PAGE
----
Diversification of R&D projects not only can reduce overall risk, but also can create value-enhancement effect. A useful guideline for optimal diversification of R&D projects is important to R&D organizations. This paper extends financial portfolio analyses for R&D management particularly incorporating the technology risk. This study uses a survival model to describe the technology risk since termination of an R&D project can be caused by any technology risk factors. A formula of optimal R&D resource allocation that can dynamically achieve the greatest diversification effect is offered. Furthermore we provide an alternative method for estimating correlations between R&D portfolios, which has a critical influence on diversification effect. The method can be useful in risk assessment when measure the exposure of R&D portfolio to particular sources of uncertainty. The evaluation framework for R&D portfolios optimization also can be applied in project-selection decisions.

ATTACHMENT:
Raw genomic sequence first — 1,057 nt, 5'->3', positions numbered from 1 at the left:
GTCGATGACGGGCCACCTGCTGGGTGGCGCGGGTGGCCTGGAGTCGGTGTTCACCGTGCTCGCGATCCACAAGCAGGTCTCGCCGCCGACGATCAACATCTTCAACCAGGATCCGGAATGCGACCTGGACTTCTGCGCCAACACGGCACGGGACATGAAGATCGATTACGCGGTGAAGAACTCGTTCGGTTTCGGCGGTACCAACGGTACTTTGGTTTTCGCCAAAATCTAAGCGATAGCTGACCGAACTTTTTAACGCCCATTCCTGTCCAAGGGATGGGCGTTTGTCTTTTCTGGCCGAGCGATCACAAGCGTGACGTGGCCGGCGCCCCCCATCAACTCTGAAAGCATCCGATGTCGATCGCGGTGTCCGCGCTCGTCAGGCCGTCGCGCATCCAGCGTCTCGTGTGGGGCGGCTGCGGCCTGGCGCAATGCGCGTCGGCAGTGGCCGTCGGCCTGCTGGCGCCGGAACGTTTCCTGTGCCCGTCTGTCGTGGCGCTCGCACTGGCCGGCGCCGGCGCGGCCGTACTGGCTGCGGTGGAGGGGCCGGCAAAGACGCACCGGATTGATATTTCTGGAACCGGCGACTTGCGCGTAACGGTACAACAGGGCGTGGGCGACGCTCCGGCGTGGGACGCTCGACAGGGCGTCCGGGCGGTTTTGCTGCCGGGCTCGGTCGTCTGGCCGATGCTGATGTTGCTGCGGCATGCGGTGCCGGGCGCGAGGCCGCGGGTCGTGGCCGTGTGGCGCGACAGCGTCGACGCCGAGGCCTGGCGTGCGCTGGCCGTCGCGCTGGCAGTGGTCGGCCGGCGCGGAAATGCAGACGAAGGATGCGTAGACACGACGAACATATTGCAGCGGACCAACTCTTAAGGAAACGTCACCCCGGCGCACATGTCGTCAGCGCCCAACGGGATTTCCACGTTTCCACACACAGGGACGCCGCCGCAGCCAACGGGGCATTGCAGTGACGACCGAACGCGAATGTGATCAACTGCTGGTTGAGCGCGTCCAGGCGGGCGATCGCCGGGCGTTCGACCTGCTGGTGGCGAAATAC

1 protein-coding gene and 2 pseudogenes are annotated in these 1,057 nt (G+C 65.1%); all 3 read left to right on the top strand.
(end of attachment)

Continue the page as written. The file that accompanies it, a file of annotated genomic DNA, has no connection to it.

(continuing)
Data on patent families is used in economic and statistical studies for many purposes, including the analysis of patenting strategies of applicants, the monitoring of the globalization of inventions and the comparison of the inventive performance and stock of technological knowledge of different countries. Most of these studies take family data as given, as a sort of black box, without going into the details of their underlying methodologies and patent linkages. However, different definitions of patent families may lead to different results. One of the purposes of this paper is to compare the most commonly used definitions of patent families and identify factors causing differences in family outcomes. Another objective is to shed light into the internal structure of patent families and see how it affects patent family outcomes based on different definitions. An automated characterization of the internal structures of all extended families with earliest priorities in the 1990s, as recorded in PATSTAT, found that family counts are not affected by the choice of patent family definitions in 75% of families. However, different definitions may really matter for the 25% of families with complex structures and lead to different family compositions, which might have an impact, for instance, on econometric studies using family size as a proxy of patent value.